NHL players convene committee for new union boss
The NHL Players' Association announced a five-man committee on Thursday that willspearhead efforts to find a replacement for firedunion boss Ted Saskin.
"We're walking out of here with a positive attitude," Detroit Red Wings defenceman Chris Chelios said as three days of meetings wrapped up in Toronto. "It's been a long two years. Obviously we've been damaged and there's been a crisis.…
"I've been through the glory days, some of the best days, and those days are in the near future."
Chelios, a 45-year-old veteran of 23 NHL seasons who led the fight against Saskin's controversial hiring in August 2005, was among five active players selected to head the search committee for a new NHL Players' Association executive director.
"I feel an obligation to finish what I started," said Chelios, who was among 20 player representatives to meet this week at a downtown Toronto hotel.
Mike Cammalleri of the Los Angeles Kings, Shawn Horcoff of the Edmonton Oilers, Eric Lindros of the Dallas Stars and Robyn Regehr of the Calgary Flames will head up the committee with Chelios.
The group will start identifying and interviewing potential candidates, but hasn't set a timetable for naming the successor to Saskin, who was fired in May over accusations that he ordered the reading of players' e-mails. A full investigative report on the matter is expected in August from Toronto lawyer Sheila Block.
"We will not be rushed. That's what got us in this situation," Chelios said with a laugh, referring to what many felt was Saskin's rushed hiring as the replacement forBob Goodenow. "So we'll take our time. It's going to be decided as a group."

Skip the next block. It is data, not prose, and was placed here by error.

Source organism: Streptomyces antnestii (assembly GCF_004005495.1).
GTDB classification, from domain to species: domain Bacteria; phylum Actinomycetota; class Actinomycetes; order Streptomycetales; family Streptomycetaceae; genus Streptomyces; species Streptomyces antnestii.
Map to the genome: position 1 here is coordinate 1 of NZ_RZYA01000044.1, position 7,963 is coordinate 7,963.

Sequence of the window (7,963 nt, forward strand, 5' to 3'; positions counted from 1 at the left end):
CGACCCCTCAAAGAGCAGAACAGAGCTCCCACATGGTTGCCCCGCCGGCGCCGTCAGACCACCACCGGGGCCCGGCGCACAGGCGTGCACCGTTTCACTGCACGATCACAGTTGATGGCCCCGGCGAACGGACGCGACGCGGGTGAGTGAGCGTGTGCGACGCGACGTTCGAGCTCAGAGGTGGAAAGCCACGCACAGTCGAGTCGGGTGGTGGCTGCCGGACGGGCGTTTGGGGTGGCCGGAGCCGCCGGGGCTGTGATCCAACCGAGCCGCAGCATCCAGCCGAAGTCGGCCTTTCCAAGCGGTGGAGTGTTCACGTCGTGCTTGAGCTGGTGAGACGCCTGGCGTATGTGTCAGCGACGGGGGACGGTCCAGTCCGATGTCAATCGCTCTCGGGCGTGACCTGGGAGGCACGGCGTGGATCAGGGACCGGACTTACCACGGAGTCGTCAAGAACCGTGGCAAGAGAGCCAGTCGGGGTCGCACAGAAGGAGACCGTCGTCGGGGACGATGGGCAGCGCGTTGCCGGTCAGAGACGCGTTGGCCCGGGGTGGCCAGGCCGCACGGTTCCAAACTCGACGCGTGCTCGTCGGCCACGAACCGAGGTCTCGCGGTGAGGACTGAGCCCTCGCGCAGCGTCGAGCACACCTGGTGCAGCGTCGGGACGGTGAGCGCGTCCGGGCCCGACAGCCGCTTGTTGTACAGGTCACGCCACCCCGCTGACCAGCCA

Significant salary-cap increase expected
Also on the table for the player reps on Thursday was a proposed increase to the NHL's salary cap. Ian Penny, NHLPA associate counsel, is expected to finalize next season's cap figure with NHL deputy commissioner Bill Daly on Friday. The number, which is tied to league revenues, is expected torise tomore than $50 million US, up from $44 million this past season.
The three-day meeting also included addresses from Major League Baseball Players' Association boss Donald Fehr, labour lawyer Paul Cavalluzzo, former NBA union executive Charles Grantham, former NHLPA employee and hockey star Steve Larmer, former goalie and longtime NHLPA pension trustee Glenn Healy,and Susan Foster, widow of former player and union crusader Carl Brewer.
The next gathering for the union will be its annual general meeting at the end of August in Toronto, where it's hoped hundreds of players will show up.
"The August meetings will be big," said Lindros. "The more people you have, the merrier. We're going to banging around a bunch of issues. And we'll see where we stand in terms of our search."
With files from the Canadian Press